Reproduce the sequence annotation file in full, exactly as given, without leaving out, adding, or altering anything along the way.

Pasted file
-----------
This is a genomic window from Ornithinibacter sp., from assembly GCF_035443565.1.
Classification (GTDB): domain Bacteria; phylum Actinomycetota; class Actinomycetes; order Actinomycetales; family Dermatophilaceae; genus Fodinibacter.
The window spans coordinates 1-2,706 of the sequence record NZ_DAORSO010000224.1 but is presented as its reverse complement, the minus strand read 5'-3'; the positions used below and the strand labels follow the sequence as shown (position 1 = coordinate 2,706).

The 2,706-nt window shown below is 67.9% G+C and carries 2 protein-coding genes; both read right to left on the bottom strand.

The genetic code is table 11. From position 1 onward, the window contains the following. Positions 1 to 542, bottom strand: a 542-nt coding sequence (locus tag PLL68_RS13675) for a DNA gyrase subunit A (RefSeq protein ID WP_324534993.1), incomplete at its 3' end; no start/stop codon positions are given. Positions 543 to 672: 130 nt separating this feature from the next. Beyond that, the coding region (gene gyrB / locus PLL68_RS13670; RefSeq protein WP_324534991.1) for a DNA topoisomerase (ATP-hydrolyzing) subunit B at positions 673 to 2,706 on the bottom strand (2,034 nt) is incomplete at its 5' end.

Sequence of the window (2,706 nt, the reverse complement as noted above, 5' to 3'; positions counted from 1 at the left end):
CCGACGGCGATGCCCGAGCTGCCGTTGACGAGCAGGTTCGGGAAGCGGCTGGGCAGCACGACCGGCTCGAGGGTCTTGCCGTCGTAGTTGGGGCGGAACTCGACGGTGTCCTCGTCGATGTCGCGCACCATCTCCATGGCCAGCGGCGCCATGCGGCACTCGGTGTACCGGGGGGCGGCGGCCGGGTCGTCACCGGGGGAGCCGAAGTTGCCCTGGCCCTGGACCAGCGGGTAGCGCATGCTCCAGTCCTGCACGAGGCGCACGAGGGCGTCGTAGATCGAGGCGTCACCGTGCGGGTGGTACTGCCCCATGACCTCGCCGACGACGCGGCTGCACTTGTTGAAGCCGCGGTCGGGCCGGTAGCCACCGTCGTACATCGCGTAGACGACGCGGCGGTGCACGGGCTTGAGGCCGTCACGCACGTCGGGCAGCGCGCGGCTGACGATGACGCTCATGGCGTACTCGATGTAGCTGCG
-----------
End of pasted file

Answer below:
This is a genomic window from Ornithinibacter sp., from assembly GCF_035443565.1.
Classification (GTDB): domain Bacteria; phylum Actinomycetota; class Actinomycetes; order Actinomycetales; family Dermatophilaceae; genus Fodinibacter.
The window spans coordinates 1-2,706 of the sequence record NZ_DAORSO010000224.1 but is presented as its reverse complement, the minus strand read 5'-3'; the positions used below and the strand labels follow the sequence as shown (position 1 = coordinate 2,706).

The 2,706-nt window shown below is 67.9% G+C and carries 2 protein-coding genes; both read right to left on the bottom strand.

The genetic code is table 11. From position 1 onward, the window contains the following. Positions 1 to 542, bottom strand: a 542-nt coding sequence (locus tag PLL68_RS13675) for a DNA gyrase subunit A (RefSeq protein ID WP_324534993.1), incomplete at its 3' end; no start/stop codon positions are given. Positions 543 to 672: 130 nt separating this feature from the next. Beyond that, the coding region (gene gyrB / locus PLL68_RS13670; RefSeq protein WP_324534991.1) for a DNA topoisomerase (ATP-hydrolyzing) subunit B at positions 673 to 2,706 on the bottom strand (2,034 nt) is incomplete at its 5' end.

Sequence of the window (2,706 nt, the reverse complement as noted above, 5' to 3'; positions counted from 1 at the left end):
CCGACGGCGATGCCCGAGCTGCCGTTGACGAGCAGGTTCGGGAAGCGGCTGGGCAGCACGACCGGCTCGAGGGTCTTGCCGTCGTAGTTGGGGCGGAACTCGACGGTGTCCTCGTCGATGTCGCGCACCATCTCCATGGCCAGCGGCGCCATGCGGCACTCGGTGTACCGGGGGGCGGCGGCCGGGTCGTCACCGGGGGAGCCGAAGTTGCCCTGGCCCTGGACCAGCGGGTAGCGCATGCTCCAGTCCTGCACGAGGCGCACGAGGGCGTCGTAGATCGAGGCGTCACCGTGCGGGTGGTACTGCCCCATGACCTCGCCGACGACGCGGCTGCACTTGTTGAAGCCGCGGTCGGGCCGGTAGCCACCGTCGTACATCGCGTAGACGACGCGGCGGTGCACGGGCTTGAGGCCGTCACGCACGTCGGGCAGCGCGCGGCTGACGATGACGCTCATGGCGTACTCGATGTAGCTGCG